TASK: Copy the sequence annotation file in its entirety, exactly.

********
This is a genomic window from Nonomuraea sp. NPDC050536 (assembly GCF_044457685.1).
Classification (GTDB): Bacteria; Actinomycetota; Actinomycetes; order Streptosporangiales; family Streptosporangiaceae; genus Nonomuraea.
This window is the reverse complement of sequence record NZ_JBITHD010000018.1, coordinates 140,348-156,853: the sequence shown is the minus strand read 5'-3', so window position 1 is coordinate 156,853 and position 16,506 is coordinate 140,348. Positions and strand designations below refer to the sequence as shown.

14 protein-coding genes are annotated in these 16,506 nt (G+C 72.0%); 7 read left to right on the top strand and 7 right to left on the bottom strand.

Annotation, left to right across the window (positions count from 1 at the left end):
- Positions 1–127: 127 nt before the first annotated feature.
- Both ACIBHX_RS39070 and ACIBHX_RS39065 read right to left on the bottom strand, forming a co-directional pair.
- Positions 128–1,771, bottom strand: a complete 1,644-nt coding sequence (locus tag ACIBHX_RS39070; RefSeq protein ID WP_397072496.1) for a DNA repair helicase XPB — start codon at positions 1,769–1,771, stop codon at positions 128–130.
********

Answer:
This is a genomic window from Nonomuraea sp. NPDC050536 (assembly GCF_044457685.1).
Classification (GTDB): Bacteria; Actinomycetota; Actinomycetes; order Streptosporangiales; family Streptosporangiaceae; genus Nonomuraea.
This window is the reverse complement of sequence record NZ_JBITHD010000018.1, coordinates 140,348-156,853: the sequence shown is the minus strand read 5'-3', so window position 1 is coordinate 156,853 and position 16,506 is coordinate 140,348. Positions and strand designations below refer to the sequence as shown.

14 protein-coding genes are annotated in these 16,506 nt (G+C 72.0%); 7 read left to right on the top strand and 7 right to left on the bottom strand.

Annotation, left to right across the window (positions count from 1 at the left end):
- Positions 1–127: 127 nt before the first annotated feature.
- Both ACIBHX_RS39070 and ACIBHX_RS39065 read right to left on the bottom strand, forming a co-directional pair.
- Positions 128–1,771, bottom strand: a complete 1,644-nt coding sequence (locus tag ACIBHX_RS39070; RefSeq protein ID WP_397072496.1) for a DNA repair helicase XPB — start codon at positions 1,769–1,771, stop codon at positions 128–130.